Judge Jones went on to find that there are actually two due process rights here: the right to marry and the right to remain married after crossing state lines. The marriage right would mean nothing if it could be taken away by a work trip or a vacation or a trip to grandma's house. As a result, Pennsylvania's statutes banning gays from marrying and refusing to recognize out-of-state marriages were unconstitutional.
The opinion includes a rather comprehensive consideration of the applicability of heightened scrutiny. Judge Jones first notes that even though the Third Circuit in which he sits has never explicitly articulated a scrutiny level of antigay discrimination, several other district and circuit courts (including the Ninth Circuit in Abbott Labs) have required heightened scrutiny. He then noted that the Supreme Court's gay rights opinions have, at a minimum, used a scrutiny level higher than simple rational basis. Then he went through the requirements of heightened scrutiny and ultimately found that gays do merit heightened scrutiny.
None of the purported justifications for this ban -- optimal parenting and promoting procreation -- met this standard. But there can be no connection between the ban and these ostensibly important objectives. Judge Jones joins the 14 federal or state judges who have struck down bans on same-sex marriage, all of whom have found no legitimate connection between the law and the supposed purposes.
Judge Jones is also one in a long line of conservative and Republican-appointed judges who have struck down bans on same-sex marriage. Marriage equality not only resonates with conservatives, it also is so obviously contrary to our constitutional tradition that both liberals and conservatives can agree that the bans must go.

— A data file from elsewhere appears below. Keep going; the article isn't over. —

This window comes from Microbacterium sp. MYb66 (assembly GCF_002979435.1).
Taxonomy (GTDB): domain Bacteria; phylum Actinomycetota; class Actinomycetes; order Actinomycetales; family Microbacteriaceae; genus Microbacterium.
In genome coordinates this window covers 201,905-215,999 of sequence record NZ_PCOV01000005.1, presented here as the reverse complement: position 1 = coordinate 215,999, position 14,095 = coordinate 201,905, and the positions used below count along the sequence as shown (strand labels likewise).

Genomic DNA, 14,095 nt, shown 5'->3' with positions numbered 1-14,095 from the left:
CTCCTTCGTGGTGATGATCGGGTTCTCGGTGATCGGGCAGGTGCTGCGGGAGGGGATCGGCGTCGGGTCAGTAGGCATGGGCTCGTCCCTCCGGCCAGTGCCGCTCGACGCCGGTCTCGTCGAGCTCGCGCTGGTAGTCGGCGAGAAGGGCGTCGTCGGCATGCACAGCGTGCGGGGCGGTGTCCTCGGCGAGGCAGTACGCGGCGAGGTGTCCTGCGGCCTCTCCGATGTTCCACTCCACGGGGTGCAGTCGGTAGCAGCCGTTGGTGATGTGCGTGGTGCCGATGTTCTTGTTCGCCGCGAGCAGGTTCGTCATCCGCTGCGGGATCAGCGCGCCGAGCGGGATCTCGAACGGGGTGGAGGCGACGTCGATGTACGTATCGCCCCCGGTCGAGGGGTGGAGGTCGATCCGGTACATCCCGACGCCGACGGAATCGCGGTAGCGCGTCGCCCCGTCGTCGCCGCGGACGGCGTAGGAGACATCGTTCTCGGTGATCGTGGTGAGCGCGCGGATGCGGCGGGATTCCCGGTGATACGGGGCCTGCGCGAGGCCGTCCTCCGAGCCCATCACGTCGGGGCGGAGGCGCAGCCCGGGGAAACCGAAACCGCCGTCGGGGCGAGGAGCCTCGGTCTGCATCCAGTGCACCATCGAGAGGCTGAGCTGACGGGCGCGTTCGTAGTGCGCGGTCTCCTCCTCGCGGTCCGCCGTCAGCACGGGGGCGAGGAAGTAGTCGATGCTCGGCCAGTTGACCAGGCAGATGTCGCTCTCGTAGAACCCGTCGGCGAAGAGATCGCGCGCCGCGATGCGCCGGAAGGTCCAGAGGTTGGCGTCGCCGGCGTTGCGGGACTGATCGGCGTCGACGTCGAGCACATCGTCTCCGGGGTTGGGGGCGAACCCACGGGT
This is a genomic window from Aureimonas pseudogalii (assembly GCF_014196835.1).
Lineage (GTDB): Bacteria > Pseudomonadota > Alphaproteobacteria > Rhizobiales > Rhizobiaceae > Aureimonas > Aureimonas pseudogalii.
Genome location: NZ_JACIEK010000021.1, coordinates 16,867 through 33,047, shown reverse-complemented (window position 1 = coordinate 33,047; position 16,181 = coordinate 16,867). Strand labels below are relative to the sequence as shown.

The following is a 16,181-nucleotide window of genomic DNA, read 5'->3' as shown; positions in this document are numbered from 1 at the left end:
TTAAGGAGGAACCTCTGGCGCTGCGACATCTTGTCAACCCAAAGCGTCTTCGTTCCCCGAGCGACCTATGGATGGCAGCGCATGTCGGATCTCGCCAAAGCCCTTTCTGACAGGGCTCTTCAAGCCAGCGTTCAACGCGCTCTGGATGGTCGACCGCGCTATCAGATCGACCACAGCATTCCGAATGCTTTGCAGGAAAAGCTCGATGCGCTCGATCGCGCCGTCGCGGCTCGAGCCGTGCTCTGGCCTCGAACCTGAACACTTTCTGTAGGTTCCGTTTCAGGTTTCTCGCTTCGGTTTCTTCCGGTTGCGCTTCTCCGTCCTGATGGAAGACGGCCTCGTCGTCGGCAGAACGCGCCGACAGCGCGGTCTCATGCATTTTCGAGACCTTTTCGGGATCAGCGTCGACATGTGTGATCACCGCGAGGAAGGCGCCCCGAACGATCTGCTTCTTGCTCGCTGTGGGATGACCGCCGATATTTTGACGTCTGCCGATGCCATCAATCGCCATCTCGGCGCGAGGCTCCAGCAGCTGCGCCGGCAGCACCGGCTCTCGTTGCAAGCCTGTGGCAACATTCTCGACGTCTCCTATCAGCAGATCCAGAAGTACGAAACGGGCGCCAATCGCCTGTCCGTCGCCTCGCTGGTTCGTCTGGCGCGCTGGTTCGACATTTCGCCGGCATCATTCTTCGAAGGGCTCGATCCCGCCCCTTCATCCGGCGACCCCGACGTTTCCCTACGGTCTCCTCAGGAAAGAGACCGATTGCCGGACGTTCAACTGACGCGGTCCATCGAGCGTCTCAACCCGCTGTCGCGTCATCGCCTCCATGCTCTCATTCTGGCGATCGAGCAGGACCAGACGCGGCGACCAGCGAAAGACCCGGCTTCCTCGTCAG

But his conservatism did shine through toward the end of his opinion.
To Judge Jones, and to the justices in the conservative majority that eviscerated the Civil Rights Act and allowed Michigan to ban considerations of race in admissions, our country's wretched history of discrimination is over. In a way, they're right. We no longer have laws that designated "white only" restrooms and we no longer have laws that explicitly say "women cannot vote." But we do gerrymander our districts to dilute minority votes. Conservatives make it exceedingly difficult for immigrants to vote. We still allow employers to fire someone simply for being gay. We employ many tools to make our ultimate motive -- discrimination -- hidden from view. We delude ourselves when we say discrimination is a thing of the past. It's not. It's just more insidious, more sneaky, more hidden today.
Judge Jones's toss away line may be of little moment. It is entirely possible that he simply meant that the days of the law approving of "separate but equal" as true equality are over. But it does suggest a greater lesson: Our string of marriage equality victories should never obscure the fact that LGBT Americans are still the victims of hate, homophobia, and institutional discrimination in many ways. Just being able to get married is not the end of the fight; it is the beginning of a long journey.
Ari Ezra Waldman is a professor of law and the Director of the Institute for Information Law and Policy at New York Law School and is concurrently getting his PhD at Columbia University in New York City. He is a 2002 graduate of Harvard College and a 2005 graduate of Harvard Law School. Ari writes weekly posts on law and various LGBT issues.